17/04/20 SLAS2020 keynote lecture

Post-Development in Latin America
Maristella Svampa, Universidad Nacional de la Plata

Connecting society-nature proposals with indigenous and feminist perspectives
Today, we live in a context of deepening neo-extractivism and the commodification of nature. This socioecological and civilizational crisis challenges us to think of alternatives to dominant neo-extractivism, toward post-development, based on the valuation of other views of nature, of relational languages, and other ways of inhabiting the territory. My proposal is epistemic and political. First, I propose to reflect on the scope of relational approaches to the society/nature connection, associated with social struggles and civilizational alternatives, called the Indianist perspectives (Rights of Nature), as well as popular feminisms in America Latina (the relation body-territory). Second, I return to the contributions of a vast field of disciplines identified with independent critical knowledge, which accompanies and reflects socio-environmental struggles in Latin America, in order to achieve a “dialogue of knowledge”. This dialogue includes not only affected communities, but also a connection with other concepts developed in the global North, such as the socio-ecological transition, degrowth, and the Green New Deal. Finally, it is necessary to ask what it means to think about these challenges in the context of the end of the progressive cycle and ‘rightening’ of Latin American governments. In the region, the threat of a backlash is expressed through a virulent reaction against the expansion of rights, include particularly those demanded through feminisms, the defense of diversity, indigenous peoples and environmental rights.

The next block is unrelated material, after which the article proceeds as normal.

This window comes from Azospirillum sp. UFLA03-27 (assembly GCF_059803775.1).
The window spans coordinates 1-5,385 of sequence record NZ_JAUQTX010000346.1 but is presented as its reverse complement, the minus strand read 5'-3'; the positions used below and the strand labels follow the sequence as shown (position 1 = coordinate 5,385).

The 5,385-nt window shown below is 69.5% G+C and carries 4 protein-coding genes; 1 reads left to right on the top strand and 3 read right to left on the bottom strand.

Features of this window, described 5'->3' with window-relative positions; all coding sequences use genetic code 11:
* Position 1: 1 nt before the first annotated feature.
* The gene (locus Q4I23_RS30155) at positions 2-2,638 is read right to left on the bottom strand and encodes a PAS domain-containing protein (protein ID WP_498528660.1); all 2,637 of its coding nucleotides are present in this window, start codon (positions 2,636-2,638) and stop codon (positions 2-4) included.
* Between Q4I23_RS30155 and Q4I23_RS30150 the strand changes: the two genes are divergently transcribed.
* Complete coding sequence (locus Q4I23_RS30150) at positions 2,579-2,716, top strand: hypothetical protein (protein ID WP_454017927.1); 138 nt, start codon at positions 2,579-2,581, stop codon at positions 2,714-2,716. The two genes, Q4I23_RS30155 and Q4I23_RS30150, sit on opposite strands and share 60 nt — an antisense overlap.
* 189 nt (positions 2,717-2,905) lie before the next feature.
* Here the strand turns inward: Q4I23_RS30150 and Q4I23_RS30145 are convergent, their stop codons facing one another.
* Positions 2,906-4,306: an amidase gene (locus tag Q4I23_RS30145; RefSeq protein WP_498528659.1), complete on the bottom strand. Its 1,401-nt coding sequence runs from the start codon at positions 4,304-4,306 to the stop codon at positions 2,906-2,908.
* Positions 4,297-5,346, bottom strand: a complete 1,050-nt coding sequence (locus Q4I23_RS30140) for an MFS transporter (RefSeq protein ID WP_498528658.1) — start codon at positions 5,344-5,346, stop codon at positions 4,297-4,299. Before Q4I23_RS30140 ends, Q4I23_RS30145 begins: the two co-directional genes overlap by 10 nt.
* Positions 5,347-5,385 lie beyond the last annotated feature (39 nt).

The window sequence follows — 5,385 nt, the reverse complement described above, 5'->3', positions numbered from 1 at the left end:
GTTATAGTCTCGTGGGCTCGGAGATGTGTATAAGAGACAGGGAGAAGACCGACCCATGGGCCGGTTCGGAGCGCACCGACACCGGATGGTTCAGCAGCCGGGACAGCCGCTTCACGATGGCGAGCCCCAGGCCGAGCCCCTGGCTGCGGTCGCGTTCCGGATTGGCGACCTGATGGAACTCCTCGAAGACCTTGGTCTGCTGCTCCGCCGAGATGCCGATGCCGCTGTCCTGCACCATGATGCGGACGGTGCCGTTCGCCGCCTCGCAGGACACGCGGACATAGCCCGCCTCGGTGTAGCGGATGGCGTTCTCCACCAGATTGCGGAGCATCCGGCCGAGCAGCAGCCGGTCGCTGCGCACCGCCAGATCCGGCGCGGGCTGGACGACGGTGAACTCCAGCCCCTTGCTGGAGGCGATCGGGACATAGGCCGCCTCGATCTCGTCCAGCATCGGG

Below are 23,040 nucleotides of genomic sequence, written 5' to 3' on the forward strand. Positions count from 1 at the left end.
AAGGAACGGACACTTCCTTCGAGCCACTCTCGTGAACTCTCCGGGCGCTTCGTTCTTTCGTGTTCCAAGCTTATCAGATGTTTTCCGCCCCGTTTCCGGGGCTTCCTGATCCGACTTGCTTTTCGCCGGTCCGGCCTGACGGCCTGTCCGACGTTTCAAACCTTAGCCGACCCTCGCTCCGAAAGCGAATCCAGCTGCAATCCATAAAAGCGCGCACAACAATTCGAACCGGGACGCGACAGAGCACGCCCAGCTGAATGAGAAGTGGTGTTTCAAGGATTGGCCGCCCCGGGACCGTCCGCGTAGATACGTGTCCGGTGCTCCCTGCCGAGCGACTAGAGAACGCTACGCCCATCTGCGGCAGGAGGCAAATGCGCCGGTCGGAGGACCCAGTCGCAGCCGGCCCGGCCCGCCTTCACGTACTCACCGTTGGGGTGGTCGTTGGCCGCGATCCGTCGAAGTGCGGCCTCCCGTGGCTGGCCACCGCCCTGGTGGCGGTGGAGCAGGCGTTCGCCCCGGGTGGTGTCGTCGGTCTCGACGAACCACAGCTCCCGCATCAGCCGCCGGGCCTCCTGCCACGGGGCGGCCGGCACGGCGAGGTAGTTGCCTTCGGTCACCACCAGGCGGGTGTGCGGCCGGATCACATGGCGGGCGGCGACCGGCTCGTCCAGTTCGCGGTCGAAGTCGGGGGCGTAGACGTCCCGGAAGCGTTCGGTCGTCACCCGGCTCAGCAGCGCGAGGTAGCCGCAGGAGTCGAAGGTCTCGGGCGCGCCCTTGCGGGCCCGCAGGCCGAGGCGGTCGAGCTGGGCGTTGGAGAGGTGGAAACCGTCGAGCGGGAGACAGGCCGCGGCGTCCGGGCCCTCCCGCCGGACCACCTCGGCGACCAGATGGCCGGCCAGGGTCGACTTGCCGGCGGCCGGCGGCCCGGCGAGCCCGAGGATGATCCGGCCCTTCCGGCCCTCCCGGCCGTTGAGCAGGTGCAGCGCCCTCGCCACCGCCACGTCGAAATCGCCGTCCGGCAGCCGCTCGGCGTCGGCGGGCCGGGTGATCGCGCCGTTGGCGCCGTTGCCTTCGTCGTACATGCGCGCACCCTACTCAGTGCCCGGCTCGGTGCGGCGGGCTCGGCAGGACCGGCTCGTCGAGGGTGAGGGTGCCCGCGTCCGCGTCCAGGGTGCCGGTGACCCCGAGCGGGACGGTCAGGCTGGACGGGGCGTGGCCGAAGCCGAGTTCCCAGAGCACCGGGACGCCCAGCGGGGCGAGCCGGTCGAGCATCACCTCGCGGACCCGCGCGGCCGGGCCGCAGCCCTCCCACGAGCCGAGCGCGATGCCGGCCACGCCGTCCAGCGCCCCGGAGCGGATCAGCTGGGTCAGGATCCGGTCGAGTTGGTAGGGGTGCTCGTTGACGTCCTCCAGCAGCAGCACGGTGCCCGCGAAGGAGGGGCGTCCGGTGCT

AMSTERDAM 17 - 18 April 2020

SLAS 2020 will be an opportunity for explorations of any aspect of Latin American Studies, from any disciplinary and theoretical perspective. We have an optional conference theme that speakers are invited to address, which is: Mind the gap: Strengthening connections in Latin American Studies. The choice of topic comes from a need we feel to address the current climate of increasing exclusion and inequality, as well as antagonism and polarization (on a global scale), which have intensified different kinds of distances within and beyond the region. +INFO


    08/05/20 CEDLA LECTURE

    Fifty public standpipes: Local politics and water struggles in Barranquilla, Colombia
    Tatiana Acevedo Guerrero, IHE Delft Institute for Water Education

    Throughout the late 1980s and 1990s, the Barranquilla World Bank Project aimed to expand water supply to the southwestern sector of the city, populated mainly by low-income communities. Anticipating the duration of the works, the project included a short-term solution: it would install fifty public standpipes during the first months of implementation. This talk tells the story of the WB project and the fifty public standpipes - which were never built. Its purpose is to analyse how water/power distributions have been reworked and consolidated, highlighting tensions triggered by the project at the national and local level. It evidences the messiness of electoral politics and the complexity of political parties (their competing interests, and the fact that these changed over time). This is of interest as it focuses on electoral politics, a subject rarely touched by the political ecology literature, where water policies’ implementation is frequently portrayed as a process of imposition of a set of measures by an essentially uniform group of political/economic elites. Tatiana Acevedo Guerrero argues that, throughout the project, different and heterogenous governments, regulatory agencies, political parties, electoral movements, unions, and business groups, engaged in confrontations and negotiations about different imaginations of the city.

    TIME: 15:30h
    VENUE: CEDLA, Roetersstraat 33, Amsterdam, Lecture room 2.02 (second floor).
    REGISTRATION: This event is free and open for all to join!